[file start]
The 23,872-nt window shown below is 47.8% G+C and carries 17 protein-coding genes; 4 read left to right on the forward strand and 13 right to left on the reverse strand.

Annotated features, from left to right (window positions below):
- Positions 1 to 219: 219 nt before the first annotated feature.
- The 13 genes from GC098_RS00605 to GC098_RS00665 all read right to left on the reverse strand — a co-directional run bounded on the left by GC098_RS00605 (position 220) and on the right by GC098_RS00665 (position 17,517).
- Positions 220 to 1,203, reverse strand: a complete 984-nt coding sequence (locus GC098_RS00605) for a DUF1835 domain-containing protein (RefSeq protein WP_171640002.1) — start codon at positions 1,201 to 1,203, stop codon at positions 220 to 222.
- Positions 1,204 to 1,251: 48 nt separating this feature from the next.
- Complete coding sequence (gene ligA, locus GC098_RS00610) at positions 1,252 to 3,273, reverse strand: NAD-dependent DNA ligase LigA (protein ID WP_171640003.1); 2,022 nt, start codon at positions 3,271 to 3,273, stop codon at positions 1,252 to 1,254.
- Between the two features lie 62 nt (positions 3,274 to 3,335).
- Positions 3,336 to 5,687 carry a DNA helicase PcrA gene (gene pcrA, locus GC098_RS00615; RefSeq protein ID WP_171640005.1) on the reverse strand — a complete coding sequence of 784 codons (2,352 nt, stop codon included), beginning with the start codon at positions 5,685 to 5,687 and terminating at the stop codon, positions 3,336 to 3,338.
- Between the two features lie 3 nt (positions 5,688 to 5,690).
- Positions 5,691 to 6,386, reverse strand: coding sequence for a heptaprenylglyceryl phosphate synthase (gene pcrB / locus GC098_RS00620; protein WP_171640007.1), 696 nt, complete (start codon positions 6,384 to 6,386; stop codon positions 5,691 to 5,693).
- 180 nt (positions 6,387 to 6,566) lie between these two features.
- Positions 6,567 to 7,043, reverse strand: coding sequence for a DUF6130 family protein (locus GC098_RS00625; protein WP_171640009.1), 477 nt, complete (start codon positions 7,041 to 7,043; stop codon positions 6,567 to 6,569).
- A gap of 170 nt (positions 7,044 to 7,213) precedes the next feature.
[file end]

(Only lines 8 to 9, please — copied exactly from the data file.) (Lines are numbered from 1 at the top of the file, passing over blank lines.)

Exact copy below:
- Between the two features lie 62 nt (positions 3,274 to 3,335).
- Positions 3,336 to 5,687 carry a DNA helicase PcrA gene (gene pcrA, locus GC098_RS00615; RefSeq protein ID WP_171640005.1) on the reverse strand — a complete coding sequence of 784 codons (2,352 nt, stop codon included), beginning with the start codon at positions 5,685 to 5,687 and terminating at the stop codon, positions 3,336 to 3,338.